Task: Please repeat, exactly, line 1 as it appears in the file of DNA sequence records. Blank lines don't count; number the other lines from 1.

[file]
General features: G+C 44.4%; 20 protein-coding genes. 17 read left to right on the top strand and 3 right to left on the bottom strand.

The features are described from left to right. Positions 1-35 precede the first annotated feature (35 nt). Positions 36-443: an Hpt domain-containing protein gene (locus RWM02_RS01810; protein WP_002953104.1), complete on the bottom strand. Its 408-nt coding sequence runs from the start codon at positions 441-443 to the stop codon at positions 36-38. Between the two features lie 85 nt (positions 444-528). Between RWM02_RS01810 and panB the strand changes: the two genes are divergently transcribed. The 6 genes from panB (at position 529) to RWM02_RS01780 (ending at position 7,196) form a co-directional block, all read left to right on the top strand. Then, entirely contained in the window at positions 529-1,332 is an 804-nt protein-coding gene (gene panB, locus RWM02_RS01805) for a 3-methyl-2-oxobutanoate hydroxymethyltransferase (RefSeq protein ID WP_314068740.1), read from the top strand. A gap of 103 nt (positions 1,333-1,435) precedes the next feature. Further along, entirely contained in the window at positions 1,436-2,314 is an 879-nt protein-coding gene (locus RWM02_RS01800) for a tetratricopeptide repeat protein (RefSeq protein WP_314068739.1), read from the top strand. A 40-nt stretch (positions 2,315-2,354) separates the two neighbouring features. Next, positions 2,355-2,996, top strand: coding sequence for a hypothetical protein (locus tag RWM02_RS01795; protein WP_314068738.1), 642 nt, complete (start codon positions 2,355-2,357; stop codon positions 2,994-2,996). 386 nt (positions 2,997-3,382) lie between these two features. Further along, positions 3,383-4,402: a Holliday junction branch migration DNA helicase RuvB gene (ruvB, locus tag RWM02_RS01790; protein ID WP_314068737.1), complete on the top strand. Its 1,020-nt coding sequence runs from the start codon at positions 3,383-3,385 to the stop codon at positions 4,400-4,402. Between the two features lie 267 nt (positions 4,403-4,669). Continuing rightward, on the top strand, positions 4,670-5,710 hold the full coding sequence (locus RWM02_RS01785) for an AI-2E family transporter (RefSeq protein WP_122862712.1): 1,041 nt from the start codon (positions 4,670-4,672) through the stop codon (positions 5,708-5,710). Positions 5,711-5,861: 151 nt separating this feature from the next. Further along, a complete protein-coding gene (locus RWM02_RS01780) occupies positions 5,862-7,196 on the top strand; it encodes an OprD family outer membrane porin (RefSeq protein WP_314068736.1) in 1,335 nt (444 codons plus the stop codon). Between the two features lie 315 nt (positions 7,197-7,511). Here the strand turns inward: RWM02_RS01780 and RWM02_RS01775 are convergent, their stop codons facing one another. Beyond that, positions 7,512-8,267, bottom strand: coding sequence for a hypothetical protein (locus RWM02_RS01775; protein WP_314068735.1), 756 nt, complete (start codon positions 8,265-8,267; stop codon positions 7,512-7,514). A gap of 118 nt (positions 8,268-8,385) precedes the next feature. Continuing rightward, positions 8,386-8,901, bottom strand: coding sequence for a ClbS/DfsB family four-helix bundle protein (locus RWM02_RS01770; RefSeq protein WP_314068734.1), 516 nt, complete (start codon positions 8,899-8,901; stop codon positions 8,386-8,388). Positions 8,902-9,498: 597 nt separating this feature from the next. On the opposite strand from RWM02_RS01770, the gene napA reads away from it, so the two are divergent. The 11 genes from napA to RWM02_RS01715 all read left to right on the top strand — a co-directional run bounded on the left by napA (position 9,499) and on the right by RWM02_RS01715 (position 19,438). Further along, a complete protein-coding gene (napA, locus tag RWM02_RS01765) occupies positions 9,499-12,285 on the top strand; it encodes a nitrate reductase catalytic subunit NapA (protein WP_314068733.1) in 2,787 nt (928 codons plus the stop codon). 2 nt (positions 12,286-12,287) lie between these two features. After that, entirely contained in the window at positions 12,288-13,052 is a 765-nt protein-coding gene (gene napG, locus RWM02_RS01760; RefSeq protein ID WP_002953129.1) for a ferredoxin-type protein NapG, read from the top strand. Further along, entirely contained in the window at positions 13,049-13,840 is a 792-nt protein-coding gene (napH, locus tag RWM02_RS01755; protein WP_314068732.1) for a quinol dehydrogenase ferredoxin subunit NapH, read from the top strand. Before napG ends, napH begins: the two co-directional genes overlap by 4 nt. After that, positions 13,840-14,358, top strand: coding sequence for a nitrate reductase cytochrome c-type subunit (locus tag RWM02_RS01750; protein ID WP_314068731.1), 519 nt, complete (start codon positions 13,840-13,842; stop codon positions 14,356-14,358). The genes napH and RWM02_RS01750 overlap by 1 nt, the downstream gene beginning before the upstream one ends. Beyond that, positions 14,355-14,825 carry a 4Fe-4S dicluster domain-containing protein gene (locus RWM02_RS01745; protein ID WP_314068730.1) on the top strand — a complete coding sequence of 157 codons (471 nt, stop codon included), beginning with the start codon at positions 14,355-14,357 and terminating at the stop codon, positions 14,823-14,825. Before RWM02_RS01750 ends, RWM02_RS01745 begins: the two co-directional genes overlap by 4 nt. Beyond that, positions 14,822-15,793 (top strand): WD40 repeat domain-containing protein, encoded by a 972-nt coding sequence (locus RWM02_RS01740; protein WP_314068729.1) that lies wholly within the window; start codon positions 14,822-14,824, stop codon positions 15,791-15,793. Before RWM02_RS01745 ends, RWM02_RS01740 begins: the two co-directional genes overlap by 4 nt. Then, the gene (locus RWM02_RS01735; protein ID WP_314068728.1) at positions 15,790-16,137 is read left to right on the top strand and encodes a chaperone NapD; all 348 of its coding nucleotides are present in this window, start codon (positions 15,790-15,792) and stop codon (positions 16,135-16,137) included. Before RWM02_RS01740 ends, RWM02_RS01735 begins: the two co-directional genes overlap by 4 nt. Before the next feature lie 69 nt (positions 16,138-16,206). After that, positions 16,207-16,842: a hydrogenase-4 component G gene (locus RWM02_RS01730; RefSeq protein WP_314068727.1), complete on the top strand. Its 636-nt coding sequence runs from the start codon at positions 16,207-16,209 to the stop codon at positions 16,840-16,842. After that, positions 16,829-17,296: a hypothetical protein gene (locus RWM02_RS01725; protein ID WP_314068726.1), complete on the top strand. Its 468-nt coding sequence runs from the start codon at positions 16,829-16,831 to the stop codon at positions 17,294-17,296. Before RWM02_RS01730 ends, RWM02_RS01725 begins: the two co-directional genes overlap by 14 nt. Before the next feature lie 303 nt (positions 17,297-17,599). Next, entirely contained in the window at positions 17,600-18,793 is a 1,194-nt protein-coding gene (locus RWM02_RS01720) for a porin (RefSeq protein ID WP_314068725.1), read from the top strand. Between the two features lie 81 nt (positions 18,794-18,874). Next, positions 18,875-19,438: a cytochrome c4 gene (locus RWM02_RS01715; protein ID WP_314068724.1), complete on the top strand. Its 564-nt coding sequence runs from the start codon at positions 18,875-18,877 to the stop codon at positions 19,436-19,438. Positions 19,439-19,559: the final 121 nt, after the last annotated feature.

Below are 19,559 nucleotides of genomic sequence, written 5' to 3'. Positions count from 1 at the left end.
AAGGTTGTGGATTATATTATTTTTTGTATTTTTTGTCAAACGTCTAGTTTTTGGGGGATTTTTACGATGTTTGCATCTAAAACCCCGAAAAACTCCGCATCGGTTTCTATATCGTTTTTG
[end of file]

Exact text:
General features: G+C 44.4%; 20 protein-coding genes. 17 read left to right on the top strand and 3 right to left on the bottom strand.